Burgundy’s reputation for great wine continued to grow throughout the Middle Ages and afterwards. At one point, Louis XIV’s physician prescribed it for him as best for his health –significant, considering his previous choice had been old Champagne. This trend continued until the end of French Revolution when all nobility and Church-owned land passed to the people. The vineyards were divided up and then, in the early 1800’s when the Napoleonic Code of Inheritance took effect, they were subsequently divided into smaller and smaller parcels with each passing generation. This leads to where we are today: with the most minutely divided vineyard area in the world. Often, growers may cultivate just a row or two of vines within a climat, or vineyard. While this is fascinating from a wine geek perspective, it leads to some confusion for the consumer, who has to familiarize themselves not only with the villages and Crus, but also the multiple producers that may exist within each one.
This was not always the case, however- even though vineyard holdings were small, most growers did not have their own winemaking equipment. They usually sold their grapes to a large producer, called a “négociant”. Négociants buy grapes from several growers, make the wine, and bottle it under their own label. It was only in after World War II that this trend reversed itself. Being able to include the words “Mis en bouteille au domaine” on the label became important for commercial reasons as consumers realized grower-produced wines were better quality. The négociants began buying vines, so they too could use this phrase, but it is generally accurate to say that their wines still represent a larger production, and/or are a blend from several disparate areas and hence, not as true a reflection of time and place.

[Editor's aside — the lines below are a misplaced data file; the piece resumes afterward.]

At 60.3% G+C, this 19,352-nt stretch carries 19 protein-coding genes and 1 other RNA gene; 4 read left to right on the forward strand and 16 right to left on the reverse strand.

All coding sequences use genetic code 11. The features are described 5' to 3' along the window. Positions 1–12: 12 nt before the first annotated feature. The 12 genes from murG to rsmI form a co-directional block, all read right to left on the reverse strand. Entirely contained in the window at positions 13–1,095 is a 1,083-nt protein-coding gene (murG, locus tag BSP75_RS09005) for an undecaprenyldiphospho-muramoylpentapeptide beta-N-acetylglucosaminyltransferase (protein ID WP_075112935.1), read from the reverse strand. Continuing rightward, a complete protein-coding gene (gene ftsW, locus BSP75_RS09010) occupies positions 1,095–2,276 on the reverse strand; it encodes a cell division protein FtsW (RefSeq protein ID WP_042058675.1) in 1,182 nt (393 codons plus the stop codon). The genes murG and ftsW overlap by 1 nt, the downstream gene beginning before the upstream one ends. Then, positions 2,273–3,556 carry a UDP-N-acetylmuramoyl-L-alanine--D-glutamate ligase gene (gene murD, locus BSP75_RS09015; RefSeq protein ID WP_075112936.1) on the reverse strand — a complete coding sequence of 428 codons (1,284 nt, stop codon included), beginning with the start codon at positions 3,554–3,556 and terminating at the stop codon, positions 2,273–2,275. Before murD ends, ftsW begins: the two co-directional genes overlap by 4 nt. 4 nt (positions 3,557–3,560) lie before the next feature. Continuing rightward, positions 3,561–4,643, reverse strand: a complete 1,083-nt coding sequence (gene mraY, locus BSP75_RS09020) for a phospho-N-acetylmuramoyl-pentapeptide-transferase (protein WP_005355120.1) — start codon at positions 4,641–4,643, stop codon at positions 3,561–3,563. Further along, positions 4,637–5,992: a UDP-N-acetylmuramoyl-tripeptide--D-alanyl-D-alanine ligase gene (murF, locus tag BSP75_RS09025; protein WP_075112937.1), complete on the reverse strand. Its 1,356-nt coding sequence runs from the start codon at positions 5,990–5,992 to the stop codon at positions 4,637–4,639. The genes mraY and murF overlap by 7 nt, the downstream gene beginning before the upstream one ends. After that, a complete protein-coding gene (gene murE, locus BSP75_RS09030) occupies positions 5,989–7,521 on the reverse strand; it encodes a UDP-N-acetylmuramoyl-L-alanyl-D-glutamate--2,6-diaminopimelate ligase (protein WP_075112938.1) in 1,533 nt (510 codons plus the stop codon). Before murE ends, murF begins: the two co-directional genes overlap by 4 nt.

There is more to Burgundy, however, than Chardonnay and Pinot Noir. Most people don’t know that Pinot Blanc, Pinot Gris and Aligoté have an equally long history in Burgundy. (And Gamay, in Beaujolais, of course.) Aligoté was traditionally given the lesser vineyards, and before recent warming trends and improved winemaking technology, it was usually just blended with crème de cassis to make kir. Now it can be quite a serious wine in the right hands, with low yields and precise timing at harvest. Pinot Blanc and Pinot Gris were historically blended with Chardonnay, and this is still permitted in many appellations.
Pinot Noir and Chardonnay are still the two main varieties in Burgundy – showing that there is at least one easy thing to remember about this region. In support of this, Burgundians do believe the grape variety is most important – it its ability to be an adequate vehicle for terroir. Both of these allow the expression of a particular vintage to be the star, while their individual characteristics rest just behind, waiting to be discovered.
If you visit Burgundy, you will also eat well. Not surprisingly, the Burgundians often use wine in preparation of food, including well-known dishes like boeuf bourguignon, coq au vin and lapin à la moutarde. Dijon, at the far north of the Côte D’Or is the center of production for other products as well: Dijon mustard, blackcurrants and crème de cassis. Creamy AOC cheeses Chaource, Epoisses and other dishes like escargots are more familiar as they often make their way abroad.